This chores jar has sticks that are three different colors on top. Yellow sticks are to be completed in the morning, things like Brush Teeth and Prep Backpack. Red sticks are for afternoon tasks like Unpack Lunchbox, Homework, Piano Practicing, and Bedroom Tidying. Blue sticks are for nighttime routines like Reading and Flossing Teeth.
The bottom half of all our sticks are green, indicating completion. It feels great to flip those sticks over and see that them all turn green. Green means go. Green means Minecraft time.
8. Write a To-Do List – Sometimes you don’t have the energy or creativity to establish a cute Pinterest-worthy chore system. If that’s the case, just grab a piece of paper and jot down a few things you’d like your kids to get done. They can check off or cross off each item as they go.
As they get older, guide them to write the lists themselves.
Last summer, in an attempt to add a little more structure to our insanity, we had a planning meeting each night for the next day’s activities. Each kid came prepared with a notepad and pencil. I would show them what we had on the calendar, we’d discuss what preparations needed to be made for that specific activity, and each kid would write a list of what they needed to do to be prepared for the day.
One would gather and fill water bottles. One would be responsible for sunscreen and hats. Another would make a picnic lunch. They took more ownership for their chores because they had a hand in planning them.
9. Work Together – It goes without saying that we need to show our kids good examples of work if we want them to become hard workers. However, often the work we do goes completely unseen by our children.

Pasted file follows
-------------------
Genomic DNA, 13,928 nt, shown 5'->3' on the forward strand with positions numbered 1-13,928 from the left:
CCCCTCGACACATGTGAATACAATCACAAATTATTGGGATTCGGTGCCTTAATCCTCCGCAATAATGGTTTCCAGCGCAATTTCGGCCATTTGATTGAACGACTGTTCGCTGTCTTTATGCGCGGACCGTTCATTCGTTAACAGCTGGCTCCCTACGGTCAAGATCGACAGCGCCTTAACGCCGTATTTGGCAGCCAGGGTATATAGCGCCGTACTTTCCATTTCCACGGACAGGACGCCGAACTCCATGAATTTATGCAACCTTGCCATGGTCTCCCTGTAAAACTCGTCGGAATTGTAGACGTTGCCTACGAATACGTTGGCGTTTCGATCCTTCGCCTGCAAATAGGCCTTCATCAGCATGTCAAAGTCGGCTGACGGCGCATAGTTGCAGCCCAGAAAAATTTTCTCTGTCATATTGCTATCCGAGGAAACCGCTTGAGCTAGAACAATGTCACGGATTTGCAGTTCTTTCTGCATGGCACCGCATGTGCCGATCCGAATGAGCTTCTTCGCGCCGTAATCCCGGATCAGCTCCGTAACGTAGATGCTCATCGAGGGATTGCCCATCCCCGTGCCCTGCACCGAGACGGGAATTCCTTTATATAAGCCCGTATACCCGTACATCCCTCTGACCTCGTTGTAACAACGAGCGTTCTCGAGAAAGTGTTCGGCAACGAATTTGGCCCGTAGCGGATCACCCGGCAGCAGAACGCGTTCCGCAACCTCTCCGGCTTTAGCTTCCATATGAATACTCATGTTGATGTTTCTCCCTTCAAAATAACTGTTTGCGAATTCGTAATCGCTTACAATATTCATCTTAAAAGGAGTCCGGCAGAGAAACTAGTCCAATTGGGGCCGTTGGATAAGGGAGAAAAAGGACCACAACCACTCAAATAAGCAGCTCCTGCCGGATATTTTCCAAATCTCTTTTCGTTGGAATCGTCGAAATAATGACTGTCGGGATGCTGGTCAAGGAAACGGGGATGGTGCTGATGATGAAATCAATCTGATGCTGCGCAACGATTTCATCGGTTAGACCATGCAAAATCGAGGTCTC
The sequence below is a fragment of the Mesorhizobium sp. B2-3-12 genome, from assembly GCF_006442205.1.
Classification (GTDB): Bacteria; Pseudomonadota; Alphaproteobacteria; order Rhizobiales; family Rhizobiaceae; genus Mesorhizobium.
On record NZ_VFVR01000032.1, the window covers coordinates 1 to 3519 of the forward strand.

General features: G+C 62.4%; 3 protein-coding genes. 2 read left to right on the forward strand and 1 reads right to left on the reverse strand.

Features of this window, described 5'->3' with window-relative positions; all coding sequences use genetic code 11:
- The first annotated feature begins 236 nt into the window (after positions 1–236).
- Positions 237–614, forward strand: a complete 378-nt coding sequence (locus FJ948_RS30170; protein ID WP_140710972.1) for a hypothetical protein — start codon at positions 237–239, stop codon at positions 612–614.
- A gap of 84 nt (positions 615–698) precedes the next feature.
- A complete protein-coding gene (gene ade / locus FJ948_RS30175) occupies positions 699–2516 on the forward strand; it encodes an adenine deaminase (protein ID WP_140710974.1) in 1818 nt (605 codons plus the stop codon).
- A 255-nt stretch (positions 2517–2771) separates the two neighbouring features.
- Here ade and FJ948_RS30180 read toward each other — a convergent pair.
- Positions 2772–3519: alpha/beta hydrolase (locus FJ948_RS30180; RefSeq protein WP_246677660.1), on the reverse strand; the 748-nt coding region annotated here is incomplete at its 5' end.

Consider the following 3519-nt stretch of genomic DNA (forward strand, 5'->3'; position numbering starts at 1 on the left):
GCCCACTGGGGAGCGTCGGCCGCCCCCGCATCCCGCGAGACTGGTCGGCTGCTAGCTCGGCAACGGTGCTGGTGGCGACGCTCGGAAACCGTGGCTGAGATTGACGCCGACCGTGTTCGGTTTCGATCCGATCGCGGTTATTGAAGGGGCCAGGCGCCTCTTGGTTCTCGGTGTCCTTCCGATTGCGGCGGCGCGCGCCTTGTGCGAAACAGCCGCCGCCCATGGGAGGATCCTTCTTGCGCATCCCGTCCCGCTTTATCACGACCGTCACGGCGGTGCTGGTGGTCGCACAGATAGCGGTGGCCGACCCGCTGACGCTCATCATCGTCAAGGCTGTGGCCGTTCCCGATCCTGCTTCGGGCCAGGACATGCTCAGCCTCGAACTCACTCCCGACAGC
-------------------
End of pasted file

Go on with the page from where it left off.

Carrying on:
Frequently I get the bulk of my work done when they’re asleep or away at school so the house gets cleaned by “magic.” Lately I’ve decided it’s worth holding off on house chores and other visible acts of family solidarity until the kids are around so we can work together and they can see a little more of what I do for the family. It’s not grandstanding. It’s standing together.
Kids need chores so they can feel like part of your family team. Kids needs chores because eventually they will actually become proficient at cleaning and their help will be helpful. Kids need chores so they can learn to work hard and feel successful. Kids need chores to help them not grow up to be jerks.
What spoons full of sugar have you found to help the chore medicine go down?
Getting our kids to clean doesn’t have to be a chore in and of itself. Try some of these fun hacks for helping them be successful!